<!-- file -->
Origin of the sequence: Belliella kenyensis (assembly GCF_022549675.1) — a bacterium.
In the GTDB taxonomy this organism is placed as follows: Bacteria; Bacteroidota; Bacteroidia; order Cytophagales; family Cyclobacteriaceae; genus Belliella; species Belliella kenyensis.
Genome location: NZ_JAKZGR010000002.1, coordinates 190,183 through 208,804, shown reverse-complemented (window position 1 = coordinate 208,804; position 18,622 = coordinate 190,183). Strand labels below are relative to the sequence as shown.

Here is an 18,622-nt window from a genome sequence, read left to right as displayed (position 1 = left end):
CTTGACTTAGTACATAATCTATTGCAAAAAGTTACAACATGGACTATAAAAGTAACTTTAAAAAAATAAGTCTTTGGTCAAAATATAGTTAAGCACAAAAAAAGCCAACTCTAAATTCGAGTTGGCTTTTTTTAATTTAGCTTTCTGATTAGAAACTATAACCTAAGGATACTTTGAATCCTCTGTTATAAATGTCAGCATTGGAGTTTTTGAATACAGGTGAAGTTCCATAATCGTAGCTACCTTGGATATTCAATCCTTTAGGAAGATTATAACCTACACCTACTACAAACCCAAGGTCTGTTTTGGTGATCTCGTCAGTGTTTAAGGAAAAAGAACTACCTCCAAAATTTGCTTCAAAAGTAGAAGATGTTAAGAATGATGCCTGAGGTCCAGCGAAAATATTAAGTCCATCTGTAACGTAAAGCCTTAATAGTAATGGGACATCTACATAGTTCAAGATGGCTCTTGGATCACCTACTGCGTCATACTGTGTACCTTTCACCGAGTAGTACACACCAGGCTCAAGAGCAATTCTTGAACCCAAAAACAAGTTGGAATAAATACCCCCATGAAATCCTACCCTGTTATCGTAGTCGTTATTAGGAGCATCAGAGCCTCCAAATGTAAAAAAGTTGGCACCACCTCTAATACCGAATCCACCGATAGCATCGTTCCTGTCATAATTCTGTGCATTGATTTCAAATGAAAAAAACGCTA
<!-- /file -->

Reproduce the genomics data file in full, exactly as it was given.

Origin of the sequence: Belliella kenyensis (assembly GCF_022549675.1) — a bacterium.
In the GTDB taxonomy this organism is placed as follows: Bacteria; Bacteroidota; Bacteroidia; order Cytophagales; family Cyclobacteriaceae; genus Belliella; species Belliella kenyensis.
Genome location: NZ_JAKZGR010000002.1, coordinates 190,183 through 208,804, shown reverse-complemented (window position 1 = coordinate 208,804; position 18,622 = coordinate 190,183). Strand labels below are relative to the sequence as shown.

Here is an 18,622-nt window from a genome sequence, read left to right as displayed (position 1 = left end):
CTTGACTTAGTACATAATCTATTGCAAAAAGTTACAACATGGACTATAAAAGTAACTTTAAAAAAATAAGTCTTTGGTCAAAATATAGTTAAGCACAAAAAAAGCCAACTCTAAATTCGAGTTGGCTTTTTTTAATTTAGCTTTCTGATTAGAAACTATAACCTAAGGATACTTTGAATCCTCTGTTATAAATGTCAGCATTGGAGTTTTTGAATACAGGTGAAGTTCCATAATCGTAGCTACCTTGGATATTCAATCCTTTAGGAAGATTATAACCTACACCTACTACAAACCCAAGGTCTGTTTTGGTGATCTCGTCAGTGTTTAAGGAAAAAGAACTACCTCCAAAATTTGCTTCAAAAGTAGAAGATGTTAAGAATGATGCCTGAGGTCCAGCGAAAATATTAAGTCCATCTGTAACGTAAAGCCTTAATAGTAATGGGACATCTACATAGTTCAAGATGGCTCTTGGATCACCTACTGCGTCATACTGTGTACCTTTCACCGAGTAGTACACACCAGGCTCAAGAGCAATTCTTGAACCCAAAAACAAGTTGGAATAAATACCCCCATGAAATCCTACCCTGTTATCGTAGTCGTTATTAGGAGCATCAGAGCCTCCAAATGTAAAAAAGTTGGCACCACCTCTAATACCGAATCCACCGATAGCATCGTTCCTGTCATAATTCTGTGCATTGATTTCAAATGAAAAAAACGCTA